Utilize este identificador para referenciar este registo: http://hdl.handle.net/10400.21/5029
Título: The effects of clinical support surfaces on pressure as a risk factor in the development of pressure ulcers, from a radiographical perspective: a narrative literature review
Autor: Everton, C.
Bird, S.
Brito, W.
Collé, P.
Franco, A. P.
Lutjeber, S.
Nodeland, K.
Rième, S.
Siddika, M.
Webb, J.
Angmorterh, S.
Palavras-chave: Radiology
Radiography
Pressure ulcer
Comfort
Supine
Data: 2015
Editora: Open Source, University of Salford
Citação: Everton C, Bird S, Brito W, Collé P, Franco AP, Lutjeber S, et al. The effects of clinical support surfaces on pressure as a risk factor in the development of pressure ulcers, from a radiographical perspective: a narrative literature review. In Hogg P, Lança L, editors. OPTIMAX 2014 – Radiation dose and image quality optimisation in medical imaging. Salford, UK: Open Source, University of Salford; 2015. p. 69-74.
Resumo: Purpose: Pressure ulcers are a high cost, high volume issue for health and medical care providers, having a detrimental effect on patients and relatives. Pressure ulcer prevention is widely covered in the literature, but little has been published regarding the risk to patients in the radiographical setting. This review of the current literature is to identify findings relevant to radiographical context. Methods: Literature searching was performed using Science Direct and Medline databases. The search was limited to articles published in the last ten years to remain current and excluded studies containing participants less than 17 years of age. In total 14 studies were acquired; three were excluded as they were not relevant. The remaining 11 studies were compared and reviewed. Discussion: Eight of the studies used ‘healthy’ participants and three used symptomatic participants. Nine studies explored interface pressure with a range of pressure mat technologies, two studies measured shear (MRI finite element modelling, and a non-invasive instrument), and one looked at blood flow and haemoglobin oxygenation. A range of surfaces were considered from trauma, nursing and surgical backgrounds for their ability to reduce pressure including standard mattresses, high specification mattresses, rigid and soft layer spine boards, various overlays (gel, air filled, foam). Conclusion: The current literature is not appropriate for the radiographic patient and cannot be extrapolated to a radiologic context. Sufficient evidence is presented in this review to support the need for further work specific to radiography in order to minimise the development of PU in at risk patients.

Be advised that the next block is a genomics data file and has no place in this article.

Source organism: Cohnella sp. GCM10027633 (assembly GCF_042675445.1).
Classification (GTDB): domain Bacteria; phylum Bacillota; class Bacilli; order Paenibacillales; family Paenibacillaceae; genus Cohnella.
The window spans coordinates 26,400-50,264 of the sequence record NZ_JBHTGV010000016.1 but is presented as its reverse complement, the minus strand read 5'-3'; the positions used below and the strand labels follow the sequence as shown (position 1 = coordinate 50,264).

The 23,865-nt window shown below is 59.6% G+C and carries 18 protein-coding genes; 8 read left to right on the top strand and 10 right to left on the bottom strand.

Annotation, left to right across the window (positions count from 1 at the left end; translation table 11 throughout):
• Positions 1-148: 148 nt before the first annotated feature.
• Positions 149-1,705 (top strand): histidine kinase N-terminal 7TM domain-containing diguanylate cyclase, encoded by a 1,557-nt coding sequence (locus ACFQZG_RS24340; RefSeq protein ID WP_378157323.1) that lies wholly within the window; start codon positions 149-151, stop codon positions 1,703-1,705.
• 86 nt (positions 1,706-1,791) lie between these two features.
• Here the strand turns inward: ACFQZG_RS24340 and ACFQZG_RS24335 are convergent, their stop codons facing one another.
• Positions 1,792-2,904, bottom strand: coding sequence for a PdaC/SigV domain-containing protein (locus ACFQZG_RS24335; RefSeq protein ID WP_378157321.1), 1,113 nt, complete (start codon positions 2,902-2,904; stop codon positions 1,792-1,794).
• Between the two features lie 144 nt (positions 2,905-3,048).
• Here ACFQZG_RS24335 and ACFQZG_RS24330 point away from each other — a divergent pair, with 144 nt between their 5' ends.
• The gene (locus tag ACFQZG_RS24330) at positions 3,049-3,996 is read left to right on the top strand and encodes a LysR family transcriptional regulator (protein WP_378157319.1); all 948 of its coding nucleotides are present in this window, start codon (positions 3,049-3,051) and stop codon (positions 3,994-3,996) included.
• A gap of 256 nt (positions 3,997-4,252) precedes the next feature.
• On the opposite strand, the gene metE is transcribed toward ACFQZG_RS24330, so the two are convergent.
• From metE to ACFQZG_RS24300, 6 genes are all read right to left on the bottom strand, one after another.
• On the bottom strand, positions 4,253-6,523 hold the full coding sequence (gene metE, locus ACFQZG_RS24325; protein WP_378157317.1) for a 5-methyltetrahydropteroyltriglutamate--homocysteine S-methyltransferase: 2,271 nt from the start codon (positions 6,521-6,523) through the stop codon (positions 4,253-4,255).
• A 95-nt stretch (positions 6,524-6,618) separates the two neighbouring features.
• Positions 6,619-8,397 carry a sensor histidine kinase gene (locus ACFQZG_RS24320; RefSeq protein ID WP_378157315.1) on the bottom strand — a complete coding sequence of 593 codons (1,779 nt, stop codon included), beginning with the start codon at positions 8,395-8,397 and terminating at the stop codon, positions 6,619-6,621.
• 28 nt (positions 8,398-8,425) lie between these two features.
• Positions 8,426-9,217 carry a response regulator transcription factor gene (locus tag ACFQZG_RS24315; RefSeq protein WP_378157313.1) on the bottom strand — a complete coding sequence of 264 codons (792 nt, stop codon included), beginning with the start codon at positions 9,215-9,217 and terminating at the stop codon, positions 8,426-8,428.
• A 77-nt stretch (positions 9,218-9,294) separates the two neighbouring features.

Peer review: yes
URI: http://hdl.handle.net/10400.21/5029
ISBN: 9781907842603
Versão do Editor: http://usir.salford.ac.uk/34439/
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